Prime Minister Naftali Bennett and Health Minister Nitzan Horowitz announced Sunday a plan to ease certain COVID restrictions on travel and education, set to come into effect on March 1.
Under the new guidelines, both vaccinated and unvaccinated tourists of all ages will be allowed into the country, as long as they submit a negative PCR test before boarding the flight and take another one after landing in Israel.
Israeli citizens returning to Israel will not have to take a pre-flight test, but only a PCR upon landing.
Unvaccinated Israelis will not have to quarantine after their return to Israel as long as they test negative upon landing.
The announcement came after the Health Ministry last week recommended easing COVID-19 restrictions as the fifth wave of infections fueled by the Omicron variant continues to recede.
Under the new regulations, mandatory home COVID tests for Israeli schoolchildren will be canceled as well — for middle schoolers on Thursday and elementary school students on March 10.
“We are seeing a steady decline in the morbidity data; therefore, this is the time to gradually open what we were the first in the world to close,” Bennett said after a meeting on the matter Sunday with Horowitz and Tourism Minister Yoel Razvozov.
“Our indicators must be in sync with the situation on the ground. What we are telling the public must be in sync with what is expected of it,” he said. “In order to maintain the public’s trust and be certain that the citizens of Israel are implementing the directives and the government’s decision, we must open up as the situation improves – and it is improving significantly.”
“At the moment, the situation in Israel is good… At the same time, we will continue to closely monitor the situation and in the event of a new variant, we will again act quickly,” Bennett added.
The Health Ministry had originally recommended only allowing unvaccinated tourists under the age of 12 to enter the country, and only if they are accompanied by vaccinated parents.
However, Razvozov strongly opposed the proposal, demanding that all unvaccinated children under the age of 18 be allowed in, citing tourism-related considerations.
Minister of Diaspora Affairs Nachman Shai hailed the government’s decision, saying it was a boon to the people around the world who have struggled to visit the country during the coronavirus pandemic.
“I am happy that the prime minister has responded positively to the requests of thousands of families around the world, Jews and non-Jews alike, who have sought to meet up once again after a long period of separation caused in part by restrictions such as the ban on entry for unvaccinated children,” Shai said.
“After two years of the Covid-19 pandemic the time has come to return to a more normal reality and to live alongside this virus, along with appropriate measures to preserve public health. The opening of Israel’s skies is great news for anyone with family in Israel who can now come and celebrate Passover and Purim together here in Israel. We’re waiting for you!” he said in a statement Sunday.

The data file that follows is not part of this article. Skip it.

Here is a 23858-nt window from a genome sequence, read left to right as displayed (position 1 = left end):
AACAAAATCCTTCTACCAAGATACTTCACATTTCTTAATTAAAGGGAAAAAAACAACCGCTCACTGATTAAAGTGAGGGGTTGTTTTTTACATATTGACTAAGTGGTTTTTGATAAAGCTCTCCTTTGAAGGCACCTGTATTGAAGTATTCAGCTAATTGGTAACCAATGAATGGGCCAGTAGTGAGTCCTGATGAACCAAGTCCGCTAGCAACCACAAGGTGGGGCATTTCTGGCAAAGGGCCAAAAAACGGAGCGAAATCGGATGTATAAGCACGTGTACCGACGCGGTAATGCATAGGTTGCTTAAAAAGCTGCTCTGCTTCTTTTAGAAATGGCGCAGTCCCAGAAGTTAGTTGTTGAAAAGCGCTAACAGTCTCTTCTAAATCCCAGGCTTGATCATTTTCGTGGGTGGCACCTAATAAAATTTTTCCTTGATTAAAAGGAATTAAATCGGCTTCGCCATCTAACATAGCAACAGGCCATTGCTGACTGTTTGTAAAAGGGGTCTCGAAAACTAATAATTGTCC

Israel’s complete closing of its borders to non-citizens at the time was harshly criticized by Jewish leaders around the world, who argued that as the nation-state of the Jewish people and the home to roughly half the world’s Jewish population, the country had a responsibility to keep itself open to Jewish visitors.
Addressing those criticisms at a conference on the Israel-Diaspora relationship in Jerusalem last week, Shai said that while the country made extensive efforts to explain its thought process in closing the borders he “wasn’t sure those explanations were accepted” by Jewish communities abroad.
Health Ministry figures on Sunday showed that there were 10,354 new virus cases diagnosed the day before, the lowest daily caseload since 6,615 on January 2. The number of people diagnosed tends to be lower on weekends due to a reduction in the number of tests carried out.
Although there was a slight rise in the number of seriously ill patients, reaching 832 on Sunday morning, overall there was a reduction in the number of people who were hospitalized — 1,803, down from 1,918 the day before.
Over the past seven days, 575 people became seriously ill with COVID-19, a drop of 36 percent from the week before that, according to the ministry.
With the deaths of seven more people on Saturday, the toll since the start of the pandemic in early 2020 rose to 9,841.
A senior Health Ministry official told the Kan public broadcaster that if the fall in cases continues, it is likely a decision will be made to cancel the requirement for wearing face masks in indoor public spaces before the Passover festival in April.
The official said such a move, which would revoke one of the last remaining significant virus rules, would totally depend on a continued downward trend in infections until then.
The unnamed official said that due to the large numbers infected during the Omicron wave and data showing that infection with the variant may offer future protection against similar strains, there could be a relatively long stretch before the rise of a future wave of infections.
However, he noted that any variant that is significantly different from Omicron could set off its own infection spike.
Last week, ministers agreed they would not extend the Green Pass system beyond March 1. The certification grants entry to some public venues to those who are vaccinated, have recovered from COVID-19, or have recently tested negative for the virus.
Judah Ari Gross contributed to this report.